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dc.contributor.authorNash, Eric B.en_US
dc.date.accessioned2014-03-14T20:32:45Z
dc.date.available2014-03-14T20:32:45Z
dc.date.issued2000-08-10en_US
dc.identifier.otheretd-03202001-015952en_US
dc.identifier.urihttp://hdl.handle.net/10919/31509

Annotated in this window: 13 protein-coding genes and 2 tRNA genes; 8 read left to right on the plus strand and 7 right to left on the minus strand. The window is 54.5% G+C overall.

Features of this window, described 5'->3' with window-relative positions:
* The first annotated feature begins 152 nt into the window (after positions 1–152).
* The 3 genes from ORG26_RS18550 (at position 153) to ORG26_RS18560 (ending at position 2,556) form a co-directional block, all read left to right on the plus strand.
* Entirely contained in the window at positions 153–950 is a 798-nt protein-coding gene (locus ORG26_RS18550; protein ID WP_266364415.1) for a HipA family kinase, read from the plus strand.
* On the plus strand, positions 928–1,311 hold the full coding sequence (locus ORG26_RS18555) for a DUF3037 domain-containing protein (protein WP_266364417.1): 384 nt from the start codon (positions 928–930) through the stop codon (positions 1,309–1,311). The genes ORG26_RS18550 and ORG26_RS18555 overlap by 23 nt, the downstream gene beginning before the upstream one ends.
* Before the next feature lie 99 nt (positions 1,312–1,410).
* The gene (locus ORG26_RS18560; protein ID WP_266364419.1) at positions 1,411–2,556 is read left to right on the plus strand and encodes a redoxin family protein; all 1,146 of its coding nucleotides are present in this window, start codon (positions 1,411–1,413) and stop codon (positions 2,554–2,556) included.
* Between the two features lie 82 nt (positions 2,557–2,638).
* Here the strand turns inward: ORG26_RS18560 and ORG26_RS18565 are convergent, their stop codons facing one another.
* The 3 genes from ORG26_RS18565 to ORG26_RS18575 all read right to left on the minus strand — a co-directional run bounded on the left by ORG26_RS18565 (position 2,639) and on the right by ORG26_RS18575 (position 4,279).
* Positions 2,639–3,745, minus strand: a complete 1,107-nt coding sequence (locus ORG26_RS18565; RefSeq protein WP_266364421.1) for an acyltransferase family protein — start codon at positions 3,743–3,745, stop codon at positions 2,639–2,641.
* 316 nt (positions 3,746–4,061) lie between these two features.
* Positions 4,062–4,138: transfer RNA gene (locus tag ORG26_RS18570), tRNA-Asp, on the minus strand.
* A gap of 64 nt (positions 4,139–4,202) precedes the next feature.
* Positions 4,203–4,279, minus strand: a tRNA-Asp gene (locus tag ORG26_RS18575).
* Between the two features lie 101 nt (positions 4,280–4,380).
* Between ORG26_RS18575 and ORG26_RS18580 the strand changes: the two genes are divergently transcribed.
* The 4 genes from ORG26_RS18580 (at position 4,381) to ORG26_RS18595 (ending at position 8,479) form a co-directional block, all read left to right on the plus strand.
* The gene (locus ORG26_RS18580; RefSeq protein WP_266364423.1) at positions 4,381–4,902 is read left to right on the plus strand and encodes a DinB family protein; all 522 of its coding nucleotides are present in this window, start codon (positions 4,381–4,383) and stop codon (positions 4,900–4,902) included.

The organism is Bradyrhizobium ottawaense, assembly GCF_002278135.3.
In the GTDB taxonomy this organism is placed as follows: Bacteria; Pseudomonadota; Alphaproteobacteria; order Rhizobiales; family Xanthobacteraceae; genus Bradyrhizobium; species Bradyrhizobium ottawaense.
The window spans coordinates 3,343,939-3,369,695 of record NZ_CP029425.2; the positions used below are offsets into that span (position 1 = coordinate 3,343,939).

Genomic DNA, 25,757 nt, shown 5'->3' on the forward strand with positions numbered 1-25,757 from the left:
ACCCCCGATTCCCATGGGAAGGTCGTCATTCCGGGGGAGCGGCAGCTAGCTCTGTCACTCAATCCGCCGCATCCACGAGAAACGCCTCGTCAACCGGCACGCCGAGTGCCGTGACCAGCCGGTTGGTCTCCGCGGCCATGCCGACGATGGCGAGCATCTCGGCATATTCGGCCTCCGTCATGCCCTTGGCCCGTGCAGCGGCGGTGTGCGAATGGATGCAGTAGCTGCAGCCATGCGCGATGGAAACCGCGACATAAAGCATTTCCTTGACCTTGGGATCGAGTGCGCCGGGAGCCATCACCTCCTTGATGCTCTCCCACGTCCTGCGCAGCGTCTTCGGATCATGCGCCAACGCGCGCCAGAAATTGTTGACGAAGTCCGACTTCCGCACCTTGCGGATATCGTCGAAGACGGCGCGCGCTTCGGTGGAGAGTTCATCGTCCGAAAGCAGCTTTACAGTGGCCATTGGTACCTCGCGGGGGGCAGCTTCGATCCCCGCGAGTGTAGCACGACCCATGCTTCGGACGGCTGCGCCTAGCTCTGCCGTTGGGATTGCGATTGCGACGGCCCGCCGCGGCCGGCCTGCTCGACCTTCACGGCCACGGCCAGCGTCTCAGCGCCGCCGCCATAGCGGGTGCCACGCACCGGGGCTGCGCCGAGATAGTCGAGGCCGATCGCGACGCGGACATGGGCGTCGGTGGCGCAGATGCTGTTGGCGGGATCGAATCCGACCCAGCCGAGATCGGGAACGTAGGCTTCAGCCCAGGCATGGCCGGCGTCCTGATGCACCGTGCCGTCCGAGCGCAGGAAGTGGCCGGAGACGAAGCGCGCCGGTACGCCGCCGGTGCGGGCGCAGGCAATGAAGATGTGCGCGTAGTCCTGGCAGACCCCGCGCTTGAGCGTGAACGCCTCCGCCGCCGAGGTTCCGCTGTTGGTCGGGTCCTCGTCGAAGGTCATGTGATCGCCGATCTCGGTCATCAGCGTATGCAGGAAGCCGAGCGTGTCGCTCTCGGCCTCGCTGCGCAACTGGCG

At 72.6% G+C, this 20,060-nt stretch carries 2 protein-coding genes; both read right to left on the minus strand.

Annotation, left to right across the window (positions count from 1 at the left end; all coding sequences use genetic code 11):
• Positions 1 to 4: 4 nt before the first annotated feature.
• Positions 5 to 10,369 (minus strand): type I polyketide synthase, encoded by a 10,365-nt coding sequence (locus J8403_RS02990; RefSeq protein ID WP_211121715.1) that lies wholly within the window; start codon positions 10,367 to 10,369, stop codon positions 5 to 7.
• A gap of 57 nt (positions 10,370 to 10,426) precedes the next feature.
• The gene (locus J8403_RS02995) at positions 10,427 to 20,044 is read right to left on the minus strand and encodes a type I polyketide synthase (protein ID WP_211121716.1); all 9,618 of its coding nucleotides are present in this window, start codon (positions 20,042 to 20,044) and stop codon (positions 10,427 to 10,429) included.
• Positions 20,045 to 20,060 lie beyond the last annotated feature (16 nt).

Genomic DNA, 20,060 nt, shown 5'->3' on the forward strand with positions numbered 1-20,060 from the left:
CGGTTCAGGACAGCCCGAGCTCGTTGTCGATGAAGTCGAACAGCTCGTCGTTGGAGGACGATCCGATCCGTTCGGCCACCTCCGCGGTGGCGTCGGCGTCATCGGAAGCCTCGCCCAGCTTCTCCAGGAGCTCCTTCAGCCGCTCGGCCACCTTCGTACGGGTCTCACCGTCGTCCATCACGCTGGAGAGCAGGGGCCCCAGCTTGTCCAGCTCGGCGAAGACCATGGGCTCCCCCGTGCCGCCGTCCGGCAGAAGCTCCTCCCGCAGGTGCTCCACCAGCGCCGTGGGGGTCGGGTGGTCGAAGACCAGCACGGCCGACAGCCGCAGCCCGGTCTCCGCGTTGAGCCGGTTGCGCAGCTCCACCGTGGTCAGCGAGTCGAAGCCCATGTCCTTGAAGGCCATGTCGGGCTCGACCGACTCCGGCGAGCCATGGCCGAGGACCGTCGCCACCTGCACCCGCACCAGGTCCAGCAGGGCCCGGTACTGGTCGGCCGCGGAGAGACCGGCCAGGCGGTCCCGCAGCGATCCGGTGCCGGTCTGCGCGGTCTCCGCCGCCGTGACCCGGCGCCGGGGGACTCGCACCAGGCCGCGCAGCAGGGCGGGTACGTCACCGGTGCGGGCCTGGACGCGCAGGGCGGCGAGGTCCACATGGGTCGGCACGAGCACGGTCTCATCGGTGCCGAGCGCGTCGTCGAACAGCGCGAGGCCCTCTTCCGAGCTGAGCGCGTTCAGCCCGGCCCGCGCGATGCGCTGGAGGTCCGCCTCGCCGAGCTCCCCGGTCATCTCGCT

dc.description.abstractThis thesis measured the mental workload associated with operating a voice activated software application run on wearable computer under five different communication styles (buttons, command line, icon buttons, icon text menus, and text menus). The goal of this thesis was to determine which communication style would be best allow wearable computer users to simultaneously perform other non-computer tasks. Thirty subjects were randomly assigned to using one of five software versions (n = 6), each of which utilized a unique communication style. The mental workload associated with operating each version was assessed by monitoring the performance of secondary tasks. Secondary tasks consisted of completing a block assembly, digit subtraction, and walking along a marked pathway. Each secondary task was performed twice by itself and once while operating one of the software versions, creating a total of nine trials per subject. Block assembly task performance measures included average assembly time, percentage correct blocks, and percentage correct blocks attempted. Digit subtraction measures included percentage of correct digits. And path walking measures included average walking speed. Subjective estimates of mental workload were also collected for those trials in which subjects operated the wearable computer and performed physical tasks using the NASA Task Load Index (TLX). Finally, usability information was collected for each software version via a questionnaire form. Each of the five versions of the experimental software application was operationally identical to the others, but utilized a separate communication style. The button version displayed available functions via sets of labeled buttons in the control screen. The icon button version replaced the appearance of these buttons with labeled icons. The text menu version displayed available functions textually via a pull down main menu. The icon text version displayed appended icons to the left of each main menu item. Finally, the command line version displayed no labels, buttons, menus, or icons for any functions. The experimental software was designed as a day planner/scheduling application used to set reminder dates on a calendar, edit task lists, and edit phone listings. Under the multiple resource view of mental workload, it was hypothesized that the different versions and secondary tasks would demand distinct types of mental resource and, consequently, that mental workload would be observed as lowest when the version and secondary task demanded different types of mental resources. In contrast, it was also hypothesized that mental workload would be observed as highest when the version and secondary task demanded the same type of mental resources. Although separate one way ANOVAs performed on all secondary task measures failed to indicate statistically significant differences in mental workload across the versions, secondary task performance was consistently observed as best for subjects using the icon button version. Analysis of NASA TLX subscale data indicated that the block assembly task was rated as requiring less effort and the digit task rated as requiring less mental demand when the icon button version was used. These results generally support using an icon button communication style for wearable computer software applications. Results of this study are applicable to the design of the user interface of wearable computers. These results not only report subjective and objective measures for assessing the amount of mental effort associated with operating a wearable computer and performing various physical tasks simultaneously, but also provide estimates for determining the amount of physical task performance decrement to expect when wearable computer are also operated. Such data may be used to determine human factors guidelines for matching wearable computer interfaces to physical tasks so that interference between the two is minimal.en_US